The pièce de résistance(s), however, came at the close of the show. Bouncing down the runway came two outlandish gowns which saw Martens really let loose. With one crafted from deep sapphire duchesse silk, its tight, sculpted corset exploded at the hips, giving way to an atomic explosion of ruffles that cascaded to the ground. Its counterpart, a rich emerald style, enshrouded the model wearing it completely, her head just peeking out as she brushed audiences knees with the enormous confection as she passed. The whole thing was extraordinary, a monumental moment not just for Martens, but for the house of Gaultier, too.
“We had lunch right at the start so we could get to know each other a bit, but he (Jean Paul Gaultier) really left us alone to do what we wanted. It made the whole process a lot easier, I think, but obviously it’s nerve-wracking wondering what he’ll make of it all” – Glenn Martens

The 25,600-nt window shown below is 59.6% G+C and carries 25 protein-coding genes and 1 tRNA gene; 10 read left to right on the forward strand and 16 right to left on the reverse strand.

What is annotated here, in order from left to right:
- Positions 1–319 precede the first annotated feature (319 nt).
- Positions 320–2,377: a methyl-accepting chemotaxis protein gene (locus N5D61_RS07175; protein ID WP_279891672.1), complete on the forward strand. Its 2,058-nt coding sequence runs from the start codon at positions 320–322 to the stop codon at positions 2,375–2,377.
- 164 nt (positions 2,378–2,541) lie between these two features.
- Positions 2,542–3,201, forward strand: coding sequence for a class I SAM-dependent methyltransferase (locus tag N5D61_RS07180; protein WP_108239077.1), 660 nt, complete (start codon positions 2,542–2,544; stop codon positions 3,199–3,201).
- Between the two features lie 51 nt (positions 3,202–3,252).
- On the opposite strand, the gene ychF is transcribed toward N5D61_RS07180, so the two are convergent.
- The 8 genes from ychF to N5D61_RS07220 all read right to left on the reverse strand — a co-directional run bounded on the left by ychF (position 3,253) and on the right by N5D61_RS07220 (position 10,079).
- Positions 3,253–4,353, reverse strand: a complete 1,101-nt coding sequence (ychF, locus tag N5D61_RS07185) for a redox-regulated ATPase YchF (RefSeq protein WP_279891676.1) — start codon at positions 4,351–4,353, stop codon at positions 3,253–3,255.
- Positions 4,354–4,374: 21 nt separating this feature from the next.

Perhaps surprisingly, given the notoriously monstrous egos of some fashion designers, the show marked the first time JPG himself saw the collection, after he gave Martens free range to do his own thing. “We had lunch right at the start so we could get to know each other a bit, but he really left us alone to do what we wanted,” explains Martens. “It made the whole process a lot easier, I think, but obviously it’s nerve-wracking wondering what he’ll make of it all.” He needn’t have worried. Along with the rest of those with their eyes on the show, Gaultier seemed to love it – clapping enthusiastically and smiling throughout. And with Martens working for fashion’s OG enfant terrible fresh out of school, it felt like a special, full circle moment.
Having ticked two out of three shows off his to-do list, Martens has only Diesel still to get out of the way at next month’s AW22 womenswear shows. So too will come another switch-around at Gaultier, with the Belgian designer’s one-time successor yet to be announced. But given the rip-roaring responses Martens’ collection has racked up among the fashion crowd and beyond, while we love the idea of unique reinterpretations, season after season… Are you sure you two don’t want to link up just one more time?